How Did Michael Castor’s Picks Play Out in Q4?

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Chances are that some people have not heard of Michael Castor or his healthcare-focused hedge fund Sio Capital. Mr. Castor started Sio Capital in 2006 after working for five years at Bernstein Investment Research and Management. Prior to that, he worked in the investment banking/equity capital markets division of JP Morgan. He holds an MD from Ohio State University College of Medicine and before entering the field of finance in mid 2000 used to be a surgeon. Since its inception in 2006 and till 2013, Sio Capital generated an average annual return of 10.4% versus the S&P 500 Total Return Index’s return of 3.8%. The surprising thing behind that outperformance was that it was generated while remaining nearly market neutral with a portfolio beta of only 0.15. The fund continued with that outperformance in 2014 by generating over 20% in returns.

We at Insider Monkey consistently track Sio Capital’s portfolio because several of the fund’s stock picks have become multibaggers in the past and the fund continues to outperform most of its peers without taking any undue risks. According to Sio Capital’s last submitted 13F filing, its US equity portfolio at the end of September was worth $145.9 million, almost 28% lower than the $202.4 million it was worth at the end of June. The filing also revealed that during the third quarter the Sio Capital’s portfolio saw a very high turnover of 73.53%. In this article we will be looking at the performance of Sio Capital’s top five equity holdings – which in aggregate accounted for 36.7% of the value of the fund’s equity portfolio at the end of September- during the final quarter of 2015 and analyze whether the fund made the right decision by betting on them.

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An everyday investor does not have the time or the required skill-set to carry out an in-depth analysis of equities and identify companies with the best future prospects like a hedge fund can. However, it is also not a good idea to pay the egregiously high fees that investment firms charge for their stock picking expertise. Thus a retail investor is better off to monkey the most popular stock picks among hedge funds by him or herself. But not just any picks mind you. Our research has shown that a portfolio based on hedge funds’ top stock picks (which are invariably comprised entirely of large-cap companies) falls considerably short of a portfolio based on their best small-cap stock picks. The most popular large-cap stocks among hedge funds underperformed the market by an average of seven basis points per month in our back tests, whereas the 15 most popular small-cap stock picks among hedge funds outperformed the market by nearly a percentage point per month over the same period between 1999 and 2012 (read the details here).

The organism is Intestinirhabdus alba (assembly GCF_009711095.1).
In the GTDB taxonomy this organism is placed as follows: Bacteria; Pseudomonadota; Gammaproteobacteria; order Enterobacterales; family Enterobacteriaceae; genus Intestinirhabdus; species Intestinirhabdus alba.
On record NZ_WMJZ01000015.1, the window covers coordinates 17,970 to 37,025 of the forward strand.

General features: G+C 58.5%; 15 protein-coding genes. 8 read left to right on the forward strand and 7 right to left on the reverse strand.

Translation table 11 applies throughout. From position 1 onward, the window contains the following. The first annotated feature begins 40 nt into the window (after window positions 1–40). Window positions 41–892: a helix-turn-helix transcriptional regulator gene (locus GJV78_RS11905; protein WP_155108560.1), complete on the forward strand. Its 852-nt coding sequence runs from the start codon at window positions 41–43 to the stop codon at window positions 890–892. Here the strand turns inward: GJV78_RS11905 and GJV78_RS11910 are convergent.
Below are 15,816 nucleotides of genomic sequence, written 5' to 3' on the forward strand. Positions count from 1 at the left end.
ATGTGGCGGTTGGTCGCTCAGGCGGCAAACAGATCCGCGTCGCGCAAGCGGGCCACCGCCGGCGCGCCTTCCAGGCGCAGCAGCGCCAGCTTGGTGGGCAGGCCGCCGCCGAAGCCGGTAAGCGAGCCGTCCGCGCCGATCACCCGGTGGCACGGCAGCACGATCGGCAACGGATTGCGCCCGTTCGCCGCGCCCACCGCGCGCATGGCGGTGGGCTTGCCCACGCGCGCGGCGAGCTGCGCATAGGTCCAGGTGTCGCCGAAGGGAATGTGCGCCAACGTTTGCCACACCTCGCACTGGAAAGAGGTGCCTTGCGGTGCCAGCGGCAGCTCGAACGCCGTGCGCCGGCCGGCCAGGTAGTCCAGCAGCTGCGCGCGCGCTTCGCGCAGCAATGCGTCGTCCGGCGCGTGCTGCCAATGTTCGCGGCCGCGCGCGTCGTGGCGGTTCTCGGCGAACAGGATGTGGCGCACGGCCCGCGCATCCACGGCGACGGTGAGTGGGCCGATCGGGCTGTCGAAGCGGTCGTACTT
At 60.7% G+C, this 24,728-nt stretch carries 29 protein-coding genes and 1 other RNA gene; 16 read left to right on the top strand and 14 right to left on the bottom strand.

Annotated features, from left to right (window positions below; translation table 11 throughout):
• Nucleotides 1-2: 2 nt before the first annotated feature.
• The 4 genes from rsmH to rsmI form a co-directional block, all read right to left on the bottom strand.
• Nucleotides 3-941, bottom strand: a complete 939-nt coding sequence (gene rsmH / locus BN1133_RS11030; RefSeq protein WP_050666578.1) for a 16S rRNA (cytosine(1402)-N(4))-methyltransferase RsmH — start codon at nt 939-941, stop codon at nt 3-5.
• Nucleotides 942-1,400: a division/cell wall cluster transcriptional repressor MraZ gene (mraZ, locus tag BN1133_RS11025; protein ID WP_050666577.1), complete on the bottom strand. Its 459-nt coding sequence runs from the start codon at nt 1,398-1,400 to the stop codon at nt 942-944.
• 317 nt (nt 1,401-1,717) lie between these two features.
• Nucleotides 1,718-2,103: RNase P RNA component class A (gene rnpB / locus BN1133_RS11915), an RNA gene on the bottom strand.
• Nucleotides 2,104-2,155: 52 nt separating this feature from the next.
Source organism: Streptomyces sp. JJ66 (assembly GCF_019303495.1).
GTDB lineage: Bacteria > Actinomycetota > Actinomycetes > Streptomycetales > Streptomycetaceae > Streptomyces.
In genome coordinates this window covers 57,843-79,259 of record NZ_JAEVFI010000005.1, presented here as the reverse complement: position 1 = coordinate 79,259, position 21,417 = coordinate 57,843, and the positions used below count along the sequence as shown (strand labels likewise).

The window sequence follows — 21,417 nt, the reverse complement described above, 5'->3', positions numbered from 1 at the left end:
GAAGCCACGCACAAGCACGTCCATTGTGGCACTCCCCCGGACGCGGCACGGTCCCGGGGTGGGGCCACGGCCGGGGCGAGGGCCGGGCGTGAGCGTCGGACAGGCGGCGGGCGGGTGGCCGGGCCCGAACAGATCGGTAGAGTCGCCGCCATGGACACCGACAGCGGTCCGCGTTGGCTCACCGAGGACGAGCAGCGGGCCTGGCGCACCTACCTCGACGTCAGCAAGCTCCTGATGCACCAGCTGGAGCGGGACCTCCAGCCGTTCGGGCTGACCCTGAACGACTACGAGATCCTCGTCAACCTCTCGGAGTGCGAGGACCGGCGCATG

#5 Cardinal Health Inc (NYSE:CAH)

– Shares Owned by Sio Capital (as of September 30): 94,868

– Value of Holding (as of September 30): $7.29 million

Although shares of Cardinal Health Inc (NYSE:CAH) mostly remained in the $80-$90 range throughout 2015, starting the fourth quarter relatively low helped them to end the three-month period with gains of 16%. Cardinal Health Inc (NYSE:CAH) has been among Sio Capital’s favorite stock picks since 2013. Most of the gains the stock made during the fourth quarter came before the company declared its fiscal 2016 first quarter results on November 2. Since Cardinal Health beat analysts’ expectations of EPS of $1.10 on revenue of $27.19 billion by reporting EPS of $1.38 on revenue of $28.10 billion, its stock managed to sustain those gains.

The acquisition-driven growth strategy that Cardinal Health has followed seems to be working wonderfully for the firm as it has managed to beat analysts’ expectations for several quarters in a row. On December 21, the company announced that its naviHealth subsidiary has completed the acquisition of RightCare Solutions, although it didn’t disclose the financial terms of the deal. This announcement came just two months after the company had reported the completion of its acquisition of Johnson & Johnson’s Cordis business unit for $1.944 billion. Billionaire Jim Simons‘ Renaissance Technologies was one of the hedge funds that initiated a stake in Cardinal Health during the third quarter; it purchased 685,700 shares of the company.

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